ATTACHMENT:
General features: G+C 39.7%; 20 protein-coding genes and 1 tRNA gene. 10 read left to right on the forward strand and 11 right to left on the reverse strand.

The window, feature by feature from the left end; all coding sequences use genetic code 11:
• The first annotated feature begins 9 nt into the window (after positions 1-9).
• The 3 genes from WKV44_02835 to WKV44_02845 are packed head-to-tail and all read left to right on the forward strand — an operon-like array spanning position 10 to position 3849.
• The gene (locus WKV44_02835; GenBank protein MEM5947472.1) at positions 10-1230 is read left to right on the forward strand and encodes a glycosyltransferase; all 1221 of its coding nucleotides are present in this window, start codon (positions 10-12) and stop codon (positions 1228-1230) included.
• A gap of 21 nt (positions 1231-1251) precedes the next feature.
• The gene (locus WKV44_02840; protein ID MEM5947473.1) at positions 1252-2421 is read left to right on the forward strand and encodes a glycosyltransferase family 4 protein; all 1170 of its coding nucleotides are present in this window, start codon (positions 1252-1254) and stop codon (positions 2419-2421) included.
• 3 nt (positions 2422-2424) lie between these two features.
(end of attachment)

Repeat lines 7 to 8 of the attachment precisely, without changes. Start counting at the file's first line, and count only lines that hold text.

• The gene (locus WKV44_02840; protein ID MEM5947473.1) at positions 1252-2421 is read left to right on the forward strand and encodes a glycosyltransferase family 4 protein; all 1170 of its coding nucleotides are present in this window, start codon (positions 1252-1254) and stop codon (positions 2419-2421) included.
• 3 nt (positions 2422-2424) lie between these two features.